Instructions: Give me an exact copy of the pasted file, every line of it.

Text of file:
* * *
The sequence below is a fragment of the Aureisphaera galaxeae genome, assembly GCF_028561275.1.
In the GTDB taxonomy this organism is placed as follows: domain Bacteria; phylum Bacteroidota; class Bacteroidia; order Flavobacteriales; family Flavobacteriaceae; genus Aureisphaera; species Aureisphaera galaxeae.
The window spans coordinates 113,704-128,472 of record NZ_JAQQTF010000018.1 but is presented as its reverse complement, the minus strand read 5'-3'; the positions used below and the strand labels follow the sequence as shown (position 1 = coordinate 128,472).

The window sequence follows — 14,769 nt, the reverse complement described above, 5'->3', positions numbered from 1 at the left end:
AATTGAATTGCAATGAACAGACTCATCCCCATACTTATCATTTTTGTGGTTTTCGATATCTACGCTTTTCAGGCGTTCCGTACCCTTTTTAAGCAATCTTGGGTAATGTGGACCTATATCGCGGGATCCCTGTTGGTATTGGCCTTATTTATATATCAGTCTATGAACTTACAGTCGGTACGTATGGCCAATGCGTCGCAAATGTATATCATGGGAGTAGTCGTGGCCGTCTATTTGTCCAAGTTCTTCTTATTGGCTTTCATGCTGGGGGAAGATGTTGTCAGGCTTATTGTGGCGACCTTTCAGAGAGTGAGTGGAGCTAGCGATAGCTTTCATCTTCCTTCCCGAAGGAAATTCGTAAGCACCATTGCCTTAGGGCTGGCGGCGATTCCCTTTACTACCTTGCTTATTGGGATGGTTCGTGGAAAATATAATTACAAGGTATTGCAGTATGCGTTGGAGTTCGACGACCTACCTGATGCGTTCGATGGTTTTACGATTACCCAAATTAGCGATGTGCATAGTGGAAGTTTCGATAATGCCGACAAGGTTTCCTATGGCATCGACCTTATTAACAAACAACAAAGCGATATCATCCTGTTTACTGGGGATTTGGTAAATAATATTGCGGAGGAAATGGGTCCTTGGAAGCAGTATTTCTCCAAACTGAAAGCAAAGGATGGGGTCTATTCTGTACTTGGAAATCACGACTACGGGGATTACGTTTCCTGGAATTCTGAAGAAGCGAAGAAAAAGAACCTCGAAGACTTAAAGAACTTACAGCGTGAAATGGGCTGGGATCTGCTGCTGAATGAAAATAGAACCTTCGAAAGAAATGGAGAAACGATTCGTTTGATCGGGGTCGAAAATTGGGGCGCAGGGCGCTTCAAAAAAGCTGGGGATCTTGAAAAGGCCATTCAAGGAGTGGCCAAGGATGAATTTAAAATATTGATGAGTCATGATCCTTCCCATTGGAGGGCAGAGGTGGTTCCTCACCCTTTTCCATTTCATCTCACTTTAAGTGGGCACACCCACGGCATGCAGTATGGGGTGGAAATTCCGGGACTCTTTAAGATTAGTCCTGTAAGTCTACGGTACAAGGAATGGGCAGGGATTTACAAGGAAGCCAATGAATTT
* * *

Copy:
The sequence below is a fragment of the Aureisphaera galaxeae genome, assembly GCF_028561275.1.
In the GTDB taxonomy this organism is placed as follows: domain Bacteria; phylum Bacteroidota; class Bacteroidia; order Flavobacteriales; family Flavobacteriaceae; genus Aureisphaera; species Aureisphaera galaxeae.
The window spans coordinates 113,704-128,472 of record NZ_JAQQTF010000018.1 but is presented as its reverse complement, the minus strand read 5'-3'; the positions used below and the strand labels follow the sequence as shown (position 1 = coordinate 128,472).

The window sequence follows — 14,769 nt, the reverse complement described above, 5'->3', positions numbered from 1 at the left end:
AATTGAATTGCAATGAACAGACTCATCCCCATACTTATCATTTTTGTGGTTTTCGATATCTACGCTTTTCAGGCGTTCCGTACCCTTTTTAAGCAATCTTGGGTAATGTGGACCTATATCGCGGGATCCCTGTTGGTATTGGCCTTATTTATATATCAGTCTATGAACTTACAGTCGGTACGTATGGCCAATGCGTCGCAAATGTATATCATGGGAGTAGTCGTGGCCGTCTATTTGTCCAAGTTCTTCTTATTGGCTTTCATGCTGGGGGAAGATGTTGTCAGGCTTATTGTGGCGACCTTTCAGAGAGTGAGTGGAGCTAGCGATAGCTTTCATCTTCCTTCCCGAAGGAAATTCGTAAGCACCATTGCCTTAGGGCTGGCGGCGATTCCCTTTACTACCTTGCTTATTGGGATGGTTCGTGGAAAATATAATTACAAGGTATTGCAGTATGCGTTGGAGTTCGACGACCTACCTGATGCGTTCGATGGTTTTACGATTACCCAAATTAGCGATGTGCATAGTGGAAGTTTCGATAATGCCGACAAGGTTTCCTATGGCATCGACCTTATTAACAAACAACAAAGCGATATCATCCTGTTTACTGGGGATTTGGTAAATAATATTGCGGAGGAAATGGGTCCTTGGAAGCAGTATTTCTCCAAACTGAAAGCAAAGGATGGGGTCTATTCTGTACTTGGAAATCACGACTACGGGGATTACGTTTCCTGGAATTCTGAAGAAGCGAAGAAAAAGAACCTCGAAGACTTAAAGAACTTACAGCGTGAAATGGGCTGGGATCTGCTGCTGAATGAAAATAGAACCTTCGAAAGAAATGGAGAAACGATTCGTTTGATCGGGGTCGAAAATTGGGGCGCAGGGCGCTTCAAAAAAGCTGGGGATCTTGAAAAGGCCATTCAAGGAGTGGCCAAGGATGAATTTAAAATATTGATGAGTCATGATCCTTCCCATTGGAGGGCAGAGGTGGTTCCTCACCCTTTTCCATTTCATCTCACTTTAAGTGGGCACACCCACGGCATGCAGTATGGGGTGGAAATTCCGGGACTCTTTAAGATTAGTCCTGTAAGTCTACGGTACAAGGAATGGGCAGGGATTTACAAGGAAGCCAATGAATTT